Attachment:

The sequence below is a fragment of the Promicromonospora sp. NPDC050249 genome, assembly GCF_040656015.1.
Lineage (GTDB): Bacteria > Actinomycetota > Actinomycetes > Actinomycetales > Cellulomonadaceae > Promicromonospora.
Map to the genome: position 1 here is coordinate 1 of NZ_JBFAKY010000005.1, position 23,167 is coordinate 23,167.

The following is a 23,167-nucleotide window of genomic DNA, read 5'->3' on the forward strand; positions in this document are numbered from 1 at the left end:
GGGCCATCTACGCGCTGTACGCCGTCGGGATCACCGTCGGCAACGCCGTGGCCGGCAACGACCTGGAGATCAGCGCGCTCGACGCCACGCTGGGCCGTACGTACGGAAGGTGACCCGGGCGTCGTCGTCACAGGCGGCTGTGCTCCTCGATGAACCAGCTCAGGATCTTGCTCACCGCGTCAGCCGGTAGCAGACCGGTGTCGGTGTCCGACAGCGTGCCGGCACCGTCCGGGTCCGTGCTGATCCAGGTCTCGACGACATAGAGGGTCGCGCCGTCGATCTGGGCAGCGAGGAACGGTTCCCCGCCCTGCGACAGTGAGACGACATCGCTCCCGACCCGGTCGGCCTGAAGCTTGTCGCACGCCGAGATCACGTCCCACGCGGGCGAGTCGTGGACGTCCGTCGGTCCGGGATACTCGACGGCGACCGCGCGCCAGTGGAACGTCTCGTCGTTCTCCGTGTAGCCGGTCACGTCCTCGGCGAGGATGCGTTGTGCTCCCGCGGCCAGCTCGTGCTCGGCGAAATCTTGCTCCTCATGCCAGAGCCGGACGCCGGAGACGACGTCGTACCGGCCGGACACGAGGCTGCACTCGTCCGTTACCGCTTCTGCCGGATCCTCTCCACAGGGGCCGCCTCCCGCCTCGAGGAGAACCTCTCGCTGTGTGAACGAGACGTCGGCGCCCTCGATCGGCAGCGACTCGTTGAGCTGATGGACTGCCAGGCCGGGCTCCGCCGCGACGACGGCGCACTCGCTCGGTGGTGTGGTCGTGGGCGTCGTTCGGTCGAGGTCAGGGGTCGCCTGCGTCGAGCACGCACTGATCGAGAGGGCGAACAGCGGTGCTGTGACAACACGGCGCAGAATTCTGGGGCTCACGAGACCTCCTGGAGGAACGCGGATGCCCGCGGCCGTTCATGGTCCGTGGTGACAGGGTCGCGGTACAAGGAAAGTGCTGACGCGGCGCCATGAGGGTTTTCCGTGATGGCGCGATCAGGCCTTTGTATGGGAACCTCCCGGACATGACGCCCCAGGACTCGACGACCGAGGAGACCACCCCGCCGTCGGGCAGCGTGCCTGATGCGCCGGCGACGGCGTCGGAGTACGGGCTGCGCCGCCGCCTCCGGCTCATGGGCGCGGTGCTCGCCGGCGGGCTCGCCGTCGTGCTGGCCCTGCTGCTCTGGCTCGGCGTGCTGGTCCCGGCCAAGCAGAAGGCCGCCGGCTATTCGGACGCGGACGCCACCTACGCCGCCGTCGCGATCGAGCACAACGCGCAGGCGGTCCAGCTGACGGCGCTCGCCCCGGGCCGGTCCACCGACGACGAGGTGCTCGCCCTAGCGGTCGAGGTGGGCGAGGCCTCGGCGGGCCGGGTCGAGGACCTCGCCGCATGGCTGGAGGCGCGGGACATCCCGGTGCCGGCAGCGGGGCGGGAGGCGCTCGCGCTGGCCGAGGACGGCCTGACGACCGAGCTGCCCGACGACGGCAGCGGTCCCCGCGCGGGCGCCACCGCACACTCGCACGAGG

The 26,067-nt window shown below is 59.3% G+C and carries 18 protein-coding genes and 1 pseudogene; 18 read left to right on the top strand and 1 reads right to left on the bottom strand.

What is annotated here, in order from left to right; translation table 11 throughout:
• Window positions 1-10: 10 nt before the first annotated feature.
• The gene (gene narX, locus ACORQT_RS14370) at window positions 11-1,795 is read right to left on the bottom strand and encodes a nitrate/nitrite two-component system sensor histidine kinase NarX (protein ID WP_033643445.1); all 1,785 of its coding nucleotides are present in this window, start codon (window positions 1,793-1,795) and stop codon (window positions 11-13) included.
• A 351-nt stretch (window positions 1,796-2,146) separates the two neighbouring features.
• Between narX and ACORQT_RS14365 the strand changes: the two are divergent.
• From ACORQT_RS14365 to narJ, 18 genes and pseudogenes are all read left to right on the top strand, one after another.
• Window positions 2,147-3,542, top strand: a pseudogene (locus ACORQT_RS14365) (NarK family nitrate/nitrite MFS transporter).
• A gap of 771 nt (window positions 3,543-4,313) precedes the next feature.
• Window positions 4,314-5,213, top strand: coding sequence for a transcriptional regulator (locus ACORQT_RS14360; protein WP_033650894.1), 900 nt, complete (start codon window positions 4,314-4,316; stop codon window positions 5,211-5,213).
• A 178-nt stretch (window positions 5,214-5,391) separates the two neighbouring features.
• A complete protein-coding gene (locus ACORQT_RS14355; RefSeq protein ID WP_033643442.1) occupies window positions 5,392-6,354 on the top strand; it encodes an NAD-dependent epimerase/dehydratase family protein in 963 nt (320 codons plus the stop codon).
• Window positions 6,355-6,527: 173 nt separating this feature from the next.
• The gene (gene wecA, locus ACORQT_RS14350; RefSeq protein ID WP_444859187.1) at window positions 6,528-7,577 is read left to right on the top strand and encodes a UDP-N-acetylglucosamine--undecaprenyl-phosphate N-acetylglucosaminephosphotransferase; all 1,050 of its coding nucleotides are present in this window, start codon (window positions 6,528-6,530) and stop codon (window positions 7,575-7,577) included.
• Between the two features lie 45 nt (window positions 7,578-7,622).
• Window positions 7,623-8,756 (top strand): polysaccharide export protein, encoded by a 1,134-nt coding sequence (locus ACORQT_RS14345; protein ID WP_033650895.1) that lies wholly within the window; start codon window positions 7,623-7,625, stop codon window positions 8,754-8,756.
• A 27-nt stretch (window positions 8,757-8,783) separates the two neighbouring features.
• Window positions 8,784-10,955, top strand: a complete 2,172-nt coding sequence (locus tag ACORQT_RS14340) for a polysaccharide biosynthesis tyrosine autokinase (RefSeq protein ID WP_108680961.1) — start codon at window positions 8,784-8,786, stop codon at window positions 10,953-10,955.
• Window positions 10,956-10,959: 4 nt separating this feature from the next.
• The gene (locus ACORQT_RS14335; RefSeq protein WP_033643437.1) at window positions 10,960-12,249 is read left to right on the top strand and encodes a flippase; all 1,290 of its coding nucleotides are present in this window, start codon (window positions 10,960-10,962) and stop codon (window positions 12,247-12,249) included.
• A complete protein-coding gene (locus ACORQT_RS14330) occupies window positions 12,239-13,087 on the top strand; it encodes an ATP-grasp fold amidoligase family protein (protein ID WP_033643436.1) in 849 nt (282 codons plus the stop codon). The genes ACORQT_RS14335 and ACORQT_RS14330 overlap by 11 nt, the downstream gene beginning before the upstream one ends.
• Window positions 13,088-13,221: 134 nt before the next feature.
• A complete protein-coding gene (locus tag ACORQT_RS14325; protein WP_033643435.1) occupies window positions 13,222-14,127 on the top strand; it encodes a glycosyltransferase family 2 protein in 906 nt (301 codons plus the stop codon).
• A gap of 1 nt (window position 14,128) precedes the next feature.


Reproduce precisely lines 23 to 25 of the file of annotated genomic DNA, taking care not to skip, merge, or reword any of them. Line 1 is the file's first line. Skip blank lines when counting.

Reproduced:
• Window positions 8,784-10,955, top strand: a complete 2,172-nt coding sequence (locus tag ACORQT_RS14340) for a polysaccharide biosynthesis tyrosine autokinase (RefSeq protein ID WP_108680961.1) — start codon at window positions 8,784-8,786, stop codon at window positions 10,953-10,955.
• Window positions 10,956-10,959: 4 nt separating this feature from the next.
• The gene (locus ACORQT_RS14335; RefSeq protein WP_033643437.1) at window positions 10,960-12,249 is read left to right on the top strand and encodes a flippase; all 1,290 of its coding nucleotides are present in this window, start codon (window positions 10,960-10,962) and stop codon (window positions 12,247-12,249) included.